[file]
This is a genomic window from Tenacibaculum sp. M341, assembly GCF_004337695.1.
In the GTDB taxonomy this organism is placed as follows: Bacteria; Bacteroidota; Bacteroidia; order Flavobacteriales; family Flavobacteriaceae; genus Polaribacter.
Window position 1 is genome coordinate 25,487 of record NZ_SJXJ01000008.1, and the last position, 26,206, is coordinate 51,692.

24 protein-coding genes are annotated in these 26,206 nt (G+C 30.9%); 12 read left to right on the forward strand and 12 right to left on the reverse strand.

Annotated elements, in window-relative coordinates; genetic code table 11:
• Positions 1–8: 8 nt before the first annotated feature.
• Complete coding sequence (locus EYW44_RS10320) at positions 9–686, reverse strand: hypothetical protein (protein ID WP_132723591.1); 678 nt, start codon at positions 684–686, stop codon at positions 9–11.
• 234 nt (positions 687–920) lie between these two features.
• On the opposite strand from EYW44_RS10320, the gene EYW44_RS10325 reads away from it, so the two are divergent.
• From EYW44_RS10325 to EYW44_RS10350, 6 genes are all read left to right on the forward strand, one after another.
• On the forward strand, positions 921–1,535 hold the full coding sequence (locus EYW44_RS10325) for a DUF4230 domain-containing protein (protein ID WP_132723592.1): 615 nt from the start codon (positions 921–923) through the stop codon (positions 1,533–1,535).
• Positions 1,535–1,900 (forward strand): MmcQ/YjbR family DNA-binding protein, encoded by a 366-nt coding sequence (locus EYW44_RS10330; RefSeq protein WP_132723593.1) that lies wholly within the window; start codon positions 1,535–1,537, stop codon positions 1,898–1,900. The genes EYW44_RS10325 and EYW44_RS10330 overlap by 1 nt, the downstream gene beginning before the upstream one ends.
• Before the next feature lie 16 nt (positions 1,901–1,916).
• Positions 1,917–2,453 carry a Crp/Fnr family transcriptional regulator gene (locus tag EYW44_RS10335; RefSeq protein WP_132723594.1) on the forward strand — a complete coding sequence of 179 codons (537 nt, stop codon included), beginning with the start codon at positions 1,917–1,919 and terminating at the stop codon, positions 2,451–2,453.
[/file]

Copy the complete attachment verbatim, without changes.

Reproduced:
This is a genomic window from Tenacibaculum sp. M341, assembly GCF_004337695.1.
In the GTDB taxonomy this organism is placed as follows: Bacteria; Bacteroidota; Bacteroidia; order Flavobacteriales; family Flavobacteriaceae; genus Polaribacter.
Window position 1 is genome coordinate 25,487 of record NZ_SJXJ01000008.1, and the last position, 26,206, is coordinate 51,692.

24 protein-coding genes are annotated in these 26,206 nt (G+C 30.9%); 12 read left to right on the forward strand and 12 right to left on the reverse strand.

Annotated elements, in window-relative coordinates; genetic code table 11:
• Positions 1–8: 8 nt before the first annotated feature.
• Complete coding sequence (locus EYW44_RS10320) at positions 9–686, reverse strand: hypothetical protein (protein ID WP_132723591.1); 678 nt, start codon at positions 684–686, stop codon at positions 9–11.
• 234 nt (positions 687–920) lie between these two features.
• On the opposite strand from EYW44_RS10320, the gene EYW44_RS10325 reads away from it, so the two are divergent.
• From EYW44_RS10325 to EYW44_RS10350, 6 genes are all read left to right on the forward strand, one after another.
• On the forward strand, positions 921–1,535 hold the full coding sequence (locus EYW44_RS10325) for a DUF4230 domain-containing protein (protein ID WP_132723592.1): 615 nt from the start codon (positions 921–923) through the stop codon (positions 1,533–1,535).
• Positions 1,535–1,900 (forward strand): MmcQ/YjbR family DNA-binding protein, encoded by a 366-nt coding sequence (locus EYW44_RS10330; RefSeq protein WP_132723593.1) that lies wholly within the window; start codon positions 1,535–1,537, stop codon positions 1,898–1,900. The genes EYW44_RS10325 and EYW44_RS10330 overlap by 1 nt, the downstream gene beginning before the upstream one ends.
• Before the next feature lie 16 nt (positions 1,901–1,916).
• Positions 1,917–2,453 carry a Crp/Fnr family transcriptional regulator gene (locus tag EYW44_RS10335; RefSeq protein WP_132723594.1) on the forward strand — a complete coding sequence of 179 codons (537 nt, stop codon included), beginning with the start codon at positions 1,917–1,919 and terminating at the stop codon, positions 2,451–2,453.